3. Finally, and perhaps most importantly, we don't need the finish the study to implement the TSM/TDM elements. Since it is a "no-build" alternative, we don't need the study. Indeed, as you acknowledged, some of those elements already have been implemented. So I can have my cake and eat it too. I can vote no on Prop H (i.e., the tunnel) while still encouraging the city to pursue the TSM/TDM alternative.
Comment by Rob MacKnight on May 18, 2010 at 10:06am
Having grown up in Coronado and living most of the time between third and fourth streets I can appreciate Bruce Johnson's words of how placid the Rock was prior to the bridge changing our lives forever in '69.

Thus, my take is that it is a Navy issue and the residents should no longer be hassled, charged, and moved to accommodate the commuters to North Island. If they crave a tunnel have it go directly to the base bypassing Coronado completely. The base takes up 60% of the peninsula so tear up some of that area instead of residential.
Comment by Nancy D. Santos on May 18, 2010 at 10:07am
Dear Jef and Mr. Procter,
As a fellow caring resident, thank you both so much for trying hard to keep your minds open. I know that both of you are still not completely convinced Voting YES on Prop H; but I can tell from your posts as the dialogue continues that you are truly reading and hearing the information being presented honestly and straightforward to you by Councilwoman Downey and Mr. Mayor. I urge you to continue to keep your minds open, because the bigger picture will explain why we need to continue the Study. I will not reiterate as it has been articulated so well by Ms. Downey, Mr. Mayor here and at the Forum, and by our Tunnel Commissioners at their meeting along with City Staff members.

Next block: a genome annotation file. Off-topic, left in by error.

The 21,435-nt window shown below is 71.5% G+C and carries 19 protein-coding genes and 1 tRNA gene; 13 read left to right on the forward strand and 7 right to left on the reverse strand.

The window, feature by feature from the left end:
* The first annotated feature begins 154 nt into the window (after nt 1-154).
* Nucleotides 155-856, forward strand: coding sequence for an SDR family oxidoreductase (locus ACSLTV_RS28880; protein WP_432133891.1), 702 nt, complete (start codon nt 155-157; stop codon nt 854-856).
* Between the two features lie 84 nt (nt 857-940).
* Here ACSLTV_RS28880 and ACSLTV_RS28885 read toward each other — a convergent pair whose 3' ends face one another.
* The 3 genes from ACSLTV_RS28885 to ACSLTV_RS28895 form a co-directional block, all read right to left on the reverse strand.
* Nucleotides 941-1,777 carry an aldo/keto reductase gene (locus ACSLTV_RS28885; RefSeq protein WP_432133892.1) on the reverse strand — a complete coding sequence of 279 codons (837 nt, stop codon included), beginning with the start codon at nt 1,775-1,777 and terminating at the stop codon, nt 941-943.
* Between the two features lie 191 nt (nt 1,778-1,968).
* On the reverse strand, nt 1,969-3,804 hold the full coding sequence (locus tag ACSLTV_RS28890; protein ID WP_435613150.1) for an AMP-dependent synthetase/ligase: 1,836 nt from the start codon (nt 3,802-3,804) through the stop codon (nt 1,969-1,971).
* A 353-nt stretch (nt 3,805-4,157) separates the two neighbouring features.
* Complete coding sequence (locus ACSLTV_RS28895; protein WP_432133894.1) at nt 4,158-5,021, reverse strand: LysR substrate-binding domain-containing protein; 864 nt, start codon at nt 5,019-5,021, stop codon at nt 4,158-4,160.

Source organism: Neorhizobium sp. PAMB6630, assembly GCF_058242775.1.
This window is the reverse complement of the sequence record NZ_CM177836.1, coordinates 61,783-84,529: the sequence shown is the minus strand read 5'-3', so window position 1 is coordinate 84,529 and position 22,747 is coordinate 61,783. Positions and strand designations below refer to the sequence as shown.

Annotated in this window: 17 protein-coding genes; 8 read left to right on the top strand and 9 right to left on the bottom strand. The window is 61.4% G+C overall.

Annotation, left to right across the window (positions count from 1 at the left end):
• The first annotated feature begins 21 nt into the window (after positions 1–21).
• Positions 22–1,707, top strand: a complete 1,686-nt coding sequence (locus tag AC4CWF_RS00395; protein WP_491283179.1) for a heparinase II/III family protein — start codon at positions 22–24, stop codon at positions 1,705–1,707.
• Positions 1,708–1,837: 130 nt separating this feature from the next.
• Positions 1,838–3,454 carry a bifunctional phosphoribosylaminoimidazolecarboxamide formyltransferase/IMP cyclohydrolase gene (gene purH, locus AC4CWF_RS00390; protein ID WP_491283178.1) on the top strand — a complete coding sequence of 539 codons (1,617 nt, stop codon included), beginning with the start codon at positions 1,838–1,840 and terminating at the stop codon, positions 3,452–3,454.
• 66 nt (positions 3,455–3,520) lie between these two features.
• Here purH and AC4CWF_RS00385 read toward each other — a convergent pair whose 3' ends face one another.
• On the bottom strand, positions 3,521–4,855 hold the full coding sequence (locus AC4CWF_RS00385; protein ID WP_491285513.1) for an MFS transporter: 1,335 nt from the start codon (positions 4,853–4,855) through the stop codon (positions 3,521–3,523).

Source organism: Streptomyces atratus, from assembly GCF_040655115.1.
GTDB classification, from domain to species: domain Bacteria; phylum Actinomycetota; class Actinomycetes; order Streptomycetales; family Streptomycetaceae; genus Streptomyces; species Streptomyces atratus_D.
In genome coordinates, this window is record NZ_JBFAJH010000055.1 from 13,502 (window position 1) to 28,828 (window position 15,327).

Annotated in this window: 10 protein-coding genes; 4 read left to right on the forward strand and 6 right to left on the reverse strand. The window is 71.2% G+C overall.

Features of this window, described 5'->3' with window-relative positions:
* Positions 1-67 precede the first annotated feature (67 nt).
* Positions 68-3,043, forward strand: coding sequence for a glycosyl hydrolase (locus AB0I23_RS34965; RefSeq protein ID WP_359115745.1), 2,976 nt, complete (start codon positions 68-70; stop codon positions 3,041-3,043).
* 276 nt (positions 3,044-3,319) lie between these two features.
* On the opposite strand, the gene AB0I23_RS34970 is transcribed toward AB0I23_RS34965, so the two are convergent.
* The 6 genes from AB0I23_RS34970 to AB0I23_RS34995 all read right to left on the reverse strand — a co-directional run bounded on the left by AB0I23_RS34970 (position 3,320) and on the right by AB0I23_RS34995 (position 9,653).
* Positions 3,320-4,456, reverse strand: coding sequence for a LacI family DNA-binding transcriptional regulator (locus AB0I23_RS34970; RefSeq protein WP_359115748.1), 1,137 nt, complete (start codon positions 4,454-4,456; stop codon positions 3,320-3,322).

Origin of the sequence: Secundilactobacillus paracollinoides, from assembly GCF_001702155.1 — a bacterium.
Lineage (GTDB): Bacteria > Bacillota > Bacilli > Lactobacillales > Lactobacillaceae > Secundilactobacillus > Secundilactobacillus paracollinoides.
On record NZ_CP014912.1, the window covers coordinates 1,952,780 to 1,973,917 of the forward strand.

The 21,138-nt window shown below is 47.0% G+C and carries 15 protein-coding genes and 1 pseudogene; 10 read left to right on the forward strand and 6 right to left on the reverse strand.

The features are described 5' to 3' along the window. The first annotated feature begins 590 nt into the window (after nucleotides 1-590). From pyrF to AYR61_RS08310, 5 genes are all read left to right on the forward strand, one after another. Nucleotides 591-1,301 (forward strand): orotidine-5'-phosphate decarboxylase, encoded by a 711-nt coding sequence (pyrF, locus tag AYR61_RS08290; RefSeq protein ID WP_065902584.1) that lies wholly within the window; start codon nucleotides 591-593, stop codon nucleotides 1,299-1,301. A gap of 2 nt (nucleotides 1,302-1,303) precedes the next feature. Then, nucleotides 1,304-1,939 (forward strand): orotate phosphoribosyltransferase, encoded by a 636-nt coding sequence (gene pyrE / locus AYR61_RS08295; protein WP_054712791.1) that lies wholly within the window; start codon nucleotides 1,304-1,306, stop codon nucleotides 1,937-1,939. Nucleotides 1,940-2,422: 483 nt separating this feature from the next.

Jef, I understand your concern about being gun-shy and wanting to be as conservative as possible. This is the most trying time in the world's economic history -- my own family is also very conservative right now and struggling as well like we have never had to before. But, being completely informed made me see a clearer picture and made it very easy for me to support completing the Tunnel Study. It is all about our future in Coronado - the economy will go on and will recover sooner or later but our traffic problems will still be here and will continue to grow and our ability to address it may not be as readily available as it is now when we can do something to secure it.

Thanks again fellow Coronadans for trying to keep an open mind and continuing to be educated!